The polarity will be critical to make the motor run in the right direction.
1000ma is only 1 amp. Not big enough. You need a 10amp power supply. A 10 amp battery charger should work for it.
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Old 05-11-2007, 07:20 PM   #9
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Need help with water pump power


Ummmmm, oh yeah. Sorry, "My bad" as the kiddies say.
I'm not sure how I came up with that one.
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Old 05-11-2007, 07:54 PM   #10
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Originally Posted by Speedy Petey View Post
Ummmmm, oh yeah. Sorry, "My bad" as the kiddies say.
I'm not sure how I came up with that one.
lol...almost caused me to start a fire in my house. just kidding. So 10 amps is the way to go? How about this one:
http://cgi.ebay.com/ebaymotors/SOLAR...17212446QQrdZ1

I have the same exact one sitting in my garage. Will it be safe to use as a permanent thing? I was planning on plugging it into a timer so it could go on/off when I want to. What do you think? I hooked it up to the pump and it works. But I just want to double check that it won't blow up when I'm not home.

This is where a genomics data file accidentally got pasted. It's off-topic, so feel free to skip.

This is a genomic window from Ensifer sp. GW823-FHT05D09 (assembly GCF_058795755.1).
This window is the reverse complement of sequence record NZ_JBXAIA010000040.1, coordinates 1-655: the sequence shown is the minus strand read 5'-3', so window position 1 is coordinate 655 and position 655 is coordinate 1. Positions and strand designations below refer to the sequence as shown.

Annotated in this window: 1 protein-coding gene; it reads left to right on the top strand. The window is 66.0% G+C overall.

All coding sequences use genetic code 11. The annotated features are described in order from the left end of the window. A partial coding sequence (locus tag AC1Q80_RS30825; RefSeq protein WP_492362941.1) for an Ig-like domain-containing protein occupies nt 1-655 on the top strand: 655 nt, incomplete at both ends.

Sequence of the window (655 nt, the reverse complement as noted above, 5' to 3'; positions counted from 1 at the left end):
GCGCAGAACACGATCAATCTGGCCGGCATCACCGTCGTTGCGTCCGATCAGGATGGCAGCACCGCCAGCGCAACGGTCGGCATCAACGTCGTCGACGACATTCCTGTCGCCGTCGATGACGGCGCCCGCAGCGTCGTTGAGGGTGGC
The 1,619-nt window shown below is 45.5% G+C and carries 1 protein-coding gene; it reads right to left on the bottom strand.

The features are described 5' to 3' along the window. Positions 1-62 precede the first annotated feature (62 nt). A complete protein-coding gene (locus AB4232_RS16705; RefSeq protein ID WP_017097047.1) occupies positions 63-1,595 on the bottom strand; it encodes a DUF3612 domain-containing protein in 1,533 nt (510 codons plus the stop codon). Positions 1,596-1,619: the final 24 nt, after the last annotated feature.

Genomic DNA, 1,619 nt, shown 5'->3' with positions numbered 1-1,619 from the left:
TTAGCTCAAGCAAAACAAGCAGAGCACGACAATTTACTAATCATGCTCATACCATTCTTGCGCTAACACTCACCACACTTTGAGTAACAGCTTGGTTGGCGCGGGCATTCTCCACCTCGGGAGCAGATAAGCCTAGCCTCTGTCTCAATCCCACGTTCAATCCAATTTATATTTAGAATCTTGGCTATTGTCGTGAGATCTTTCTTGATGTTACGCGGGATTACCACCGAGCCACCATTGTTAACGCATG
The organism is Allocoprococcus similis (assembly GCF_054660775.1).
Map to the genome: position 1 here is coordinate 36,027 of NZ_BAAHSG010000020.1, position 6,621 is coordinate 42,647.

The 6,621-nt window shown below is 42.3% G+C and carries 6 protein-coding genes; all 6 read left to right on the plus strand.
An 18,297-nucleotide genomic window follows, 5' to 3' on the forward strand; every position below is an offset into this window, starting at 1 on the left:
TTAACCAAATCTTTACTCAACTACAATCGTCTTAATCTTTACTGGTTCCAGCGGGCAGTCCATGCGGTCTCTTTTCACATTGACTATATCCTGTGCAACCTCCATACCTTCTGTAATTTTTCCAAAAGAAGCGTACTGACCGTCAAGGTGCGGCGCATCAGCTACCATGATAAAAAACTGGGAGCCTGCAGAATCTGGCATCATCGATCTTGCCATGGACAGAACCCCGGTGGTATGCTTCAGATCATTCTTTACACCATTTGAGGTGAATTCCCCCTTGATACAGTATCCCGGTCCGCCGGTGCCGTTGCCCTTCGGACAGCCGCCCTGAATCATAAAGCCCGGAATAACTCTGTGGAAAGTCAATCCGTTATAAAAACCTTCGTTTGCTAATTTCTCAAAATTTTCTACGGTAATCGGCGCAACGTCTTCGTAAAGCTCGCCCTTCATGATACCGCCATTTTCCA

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Old 05-11-2007, 08:02 PM   #11
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Need help with water pump power


Intresting set up Stubbie,
Sounds like it can work for me. Do you, by chance, have any pics of that set up? I'm kind of electrical illiterate and need lots of pics. I tried using a car charger that connects to an adapter plug and it worked the first couple of times. Then It stopped. I took a look at it and saw that the adapter eneded up melting the car charger. Scared the crap outa me. I'm lucky it didn't catch on fire. I found out later that it was because the adapters limit was 1 amp and I was running on 10 amps. The pump did cause the mist to pulse rapidly. I don't mind if it does that, as long as it can shoot out mist/water for fifteen minutes at a time.
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Old 05-11-2007, 09:07 PM   #12
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Need help with water pump power


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Originally Posted by Marc10edora View Post
So I want to try and connect a power cord to it so I am able to plug it into a standard wall socket.
The plugs in your house operate at 120volts AC. Your pump needs 12volts DC. You have no choice but to buy a DC power supply... like this:
http://cgi.ebay.com/ebaymotors/PYRAM...QQcmdZViewItem


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Originally Posted by Marc10edora View Post
I'm going to use it to run a misting system for my reptile cage.